As for Classics, definitely, definitely Mrs. Dalloway and Lolita. I am a classics geek, and these are 2 of my absolute favorites. Happy reading!

  2. 1. Watchmen: The father of the modern comics genre. Do not see the movie, the comic is much more layered and… strange. Its THE classic superheroic graphic novel. Superheros have been banned, someone is killing the retired heroes off. An investigation proves heroes may be the wrong word. Highly recommended.

    2. From Hell: Another deeply layered, deeply strange book also written by Alan Moore. Also do not see the movie its totally different.. A look at the society that produced Jack the Ripper and how his crimes came to define the era.

    3. Maus. Semi-biographical comic about the holocaust. Except the jews are mice, the Nazi’s are cats and the polish are pigs. It also covers your “high school classics” category in that its assigned in high schools across america today.

    4. We3. 3 deadly cyborg war machines- a house cat, a domesticated dog and a pet rabbit – escape from the military base where they were created and basically reenact the movie homeward bound. Short and oddly touching.

    5. All-Star Superman: Frantic ultimate “good guy” story. Meditation on what it means to be a “super-man” means and a love letter to the classic superman comics of the 60’s.

    6. Batman: Year One or Batman: The Long Halloween- dark and gritty, these GN’s were the inspiration for Batman Begins and The Dark Knight.

    7. DMZ vol. 1. A cheat because its the first in a series, I still think you’d like it. Manhattan is a demilitarized zone after the second civil war results in a standoff between the Free States Army (occupying the Midwest through New Jersey) and the United States Army (The Northeast) and a journalist is sent into the war-zone to report.

    8. Y the Last Man vol. 1. Also a cheat due to it being vol. 1 of 6- the world awakes and every male mammal on earth dies simultaneously. Except one man and his pet monkey. Meditation on gender relations and how society recovers from catastrophe.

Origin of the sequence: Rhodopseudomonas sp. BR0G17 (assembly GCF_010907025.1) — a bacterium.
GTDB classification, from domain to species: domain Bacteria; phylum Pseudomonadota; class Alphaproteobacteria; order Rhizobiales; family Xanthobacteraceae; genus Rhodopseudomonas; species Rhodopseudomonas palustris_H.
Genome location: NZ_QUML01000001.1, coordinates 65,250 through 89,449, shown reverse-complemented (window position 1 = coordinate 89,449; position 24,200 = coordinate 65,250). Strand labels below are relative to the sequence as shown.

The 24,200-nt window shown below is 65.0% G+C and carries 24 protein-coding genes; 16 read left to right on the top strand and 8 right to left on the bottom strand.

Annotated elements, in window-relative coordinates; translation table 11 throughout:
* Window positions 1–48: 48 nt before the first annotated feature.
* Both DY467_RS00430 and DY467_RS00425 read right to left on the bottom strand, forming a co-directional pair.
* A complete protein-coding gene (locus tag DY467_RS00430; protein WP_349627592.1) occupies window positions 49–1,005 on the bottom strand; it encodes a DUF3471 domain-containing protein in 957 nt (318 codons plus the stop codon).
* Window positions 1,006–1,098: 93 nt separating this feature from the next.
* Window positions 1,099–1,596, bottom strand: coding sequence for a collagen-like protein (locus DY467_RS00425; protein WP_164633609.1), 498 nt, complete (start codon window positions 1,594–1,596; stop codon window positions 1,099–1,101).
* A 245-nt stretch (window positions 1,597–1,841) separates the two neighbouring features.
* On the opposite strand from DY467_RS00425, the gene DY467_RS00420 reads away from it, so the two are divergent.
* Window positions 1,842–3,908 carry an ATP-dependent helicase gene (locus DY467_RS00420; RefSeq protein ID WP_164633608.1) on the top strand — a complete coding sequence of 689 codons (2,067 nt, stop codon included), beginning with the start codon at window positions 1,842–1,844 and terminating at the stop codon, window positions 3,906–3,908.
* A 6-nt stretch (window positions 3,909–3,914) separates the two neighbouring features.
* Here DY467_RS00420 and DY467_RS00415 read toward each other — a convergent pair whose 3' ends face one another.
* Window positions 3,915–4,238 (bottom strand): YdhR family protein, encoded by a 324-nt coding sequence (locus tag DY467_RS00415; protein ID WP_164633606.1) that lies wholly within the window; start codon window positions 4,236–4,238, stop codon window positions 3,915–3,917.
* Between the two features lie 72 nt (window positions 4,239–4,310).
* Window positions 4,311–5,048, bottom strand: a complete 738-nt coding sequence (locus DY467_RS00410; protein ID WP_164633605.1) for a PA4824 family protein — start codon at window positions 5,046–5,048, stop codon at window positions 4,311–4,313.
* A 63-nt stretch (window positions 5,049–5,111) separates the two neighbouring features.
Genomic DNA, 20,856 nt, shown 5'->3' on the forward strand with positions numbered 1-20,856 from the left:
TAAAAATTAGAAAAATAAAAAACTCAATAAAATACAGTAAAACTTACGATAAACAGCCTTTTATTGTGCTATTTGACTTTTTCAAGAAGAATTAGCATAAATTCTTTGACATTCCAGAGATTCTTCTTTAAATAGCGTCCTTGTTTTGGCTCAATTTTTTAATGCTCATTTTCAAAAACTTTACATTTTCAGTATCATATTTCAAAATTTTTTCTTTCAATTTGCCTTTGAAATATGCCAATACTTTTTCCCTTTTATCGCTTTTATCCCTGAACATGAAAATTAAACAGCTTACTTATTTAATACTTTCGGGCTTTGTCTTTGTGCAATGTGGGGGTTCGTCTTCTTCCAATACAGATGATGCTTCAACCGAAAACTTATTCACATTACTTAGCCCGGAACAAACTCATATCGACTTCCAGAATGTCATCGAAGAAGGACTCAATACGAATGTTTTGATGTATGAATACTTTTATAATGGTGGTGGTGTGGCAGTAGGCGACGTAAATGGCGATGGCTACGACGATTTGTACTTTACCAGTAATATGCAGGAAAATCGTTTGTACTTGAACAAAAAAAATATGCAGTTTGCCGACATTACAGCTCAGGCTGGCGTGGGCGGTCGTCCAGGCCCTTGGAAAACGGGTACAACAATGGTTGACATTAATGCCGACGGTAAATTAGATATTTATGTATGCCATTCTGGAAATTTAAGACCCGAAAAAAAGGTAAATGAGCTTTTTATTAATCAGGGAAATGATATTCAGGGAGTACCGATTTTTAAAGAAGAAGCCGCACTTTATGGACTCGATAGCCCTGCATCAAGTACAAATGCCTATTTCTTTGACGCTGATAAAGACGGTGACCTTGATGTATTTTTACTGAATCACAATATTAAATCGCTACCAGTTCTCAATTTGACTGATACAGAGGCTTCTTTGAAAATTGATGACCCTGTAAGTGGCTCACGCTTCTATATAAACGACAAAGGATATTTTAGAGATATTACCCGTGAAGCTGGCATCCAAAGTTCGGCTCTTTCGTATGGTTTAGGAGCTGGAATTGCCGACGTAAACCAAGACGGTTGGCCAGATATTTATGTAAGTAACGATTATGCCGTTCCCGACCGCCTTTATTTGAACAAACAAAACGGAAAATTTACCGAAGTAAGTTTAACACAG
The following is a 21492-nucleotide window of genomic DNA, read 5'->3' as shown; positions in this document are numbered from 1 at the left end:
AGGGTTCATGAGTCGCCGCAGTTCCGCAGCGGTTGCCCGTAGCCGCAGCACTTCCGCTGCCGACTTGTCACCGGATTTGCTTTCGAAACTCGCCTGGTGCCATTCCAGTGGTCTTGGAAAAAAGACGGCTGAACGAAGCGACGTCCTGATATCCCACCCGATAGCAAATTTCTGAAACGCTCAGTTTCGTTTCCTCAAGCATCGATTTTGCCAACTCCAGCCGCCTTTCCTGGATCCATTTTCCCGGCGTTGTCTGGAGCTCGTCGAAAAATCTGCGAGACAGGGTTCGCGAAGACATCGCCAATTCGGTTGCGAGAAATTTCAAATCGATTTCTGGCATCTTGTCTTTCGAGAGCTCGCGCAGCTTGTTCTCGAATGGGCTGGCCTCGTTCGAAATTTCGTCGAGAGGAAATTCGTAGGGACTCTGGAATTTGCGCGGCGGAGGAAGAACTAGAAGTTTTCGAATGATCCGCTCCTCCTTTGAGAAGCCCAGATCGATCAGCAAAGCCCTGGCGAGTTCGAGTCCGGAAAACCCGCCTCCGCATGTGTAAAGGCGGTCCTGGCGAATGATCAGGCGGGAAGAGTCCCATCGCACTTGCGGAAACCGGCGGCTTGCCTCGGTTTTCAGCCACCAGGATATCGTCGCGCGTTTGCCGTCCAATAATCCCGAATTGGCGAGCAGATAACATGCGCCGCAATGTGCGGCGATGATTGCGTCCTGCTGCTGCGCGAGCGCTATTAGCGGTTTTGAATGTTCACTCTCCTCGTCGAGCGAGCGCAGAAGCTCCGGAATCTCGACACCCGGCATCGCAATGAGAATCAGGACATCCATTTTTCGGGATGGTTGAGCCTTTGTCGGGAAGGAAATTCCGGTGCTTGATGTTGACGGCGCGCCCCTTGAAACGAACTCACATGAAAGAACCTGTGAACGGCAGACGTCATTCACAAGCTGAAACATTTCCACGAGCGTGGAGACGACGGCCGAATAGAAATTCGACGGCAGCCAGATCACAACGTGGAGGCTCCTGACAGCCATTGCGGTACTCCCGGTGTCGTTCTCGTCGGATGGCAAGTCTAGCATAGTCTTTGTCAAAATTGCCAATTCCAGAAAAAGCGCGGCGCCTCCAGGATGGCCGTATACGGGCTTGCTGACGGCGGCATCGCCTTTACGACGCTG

3. @Chelsea: I read some Virginia Woolf in high school and can only remember hating it. But on the strength of your enthusiasm, I’ll give Mrs. Dalloway a go (I’ve never read it.)

    @Matt: Wow. Your list will require some additional research on my part. A+ for enthusiasm.

  4. History: McCullough’s The Great Bridge (perfect for the commute)
    Classic: Animal Farm is worth knocking off, and I’d second Lolita. What about Gatsby?
    Poetry: Maybe do a combo with classic and read Meditations in an Emergency. Also, The Heaven-Sent Leaf by Katy Lederer is timely and worthwhile.
    Biography: There’s always McCullough’s John Adams, too. And what about the added intrigue of autobiographies? Ben Franklin’s is a delightful rendering of his mind and his country (and another classic combo). Bob Dylan’s Chronicles is special as well.
    Graphic: Box Office Poison by Alex Robinson is hard to beat, or his Tricked for a little less heft – but why would you want that on your sole allowance?

    I am disappointed in the short shrift for short stories. Newly publicized George Saunders? Whiz kid Wells Tower? Models Flannery O’Connor, Stuart Dybek… worth keeping in mind for further diversity. And have you ever tried reading a play? For another classic combo, you could get a Tennessee Williams collection and try out the whole creation, particularly the stuff in italics, sans stage.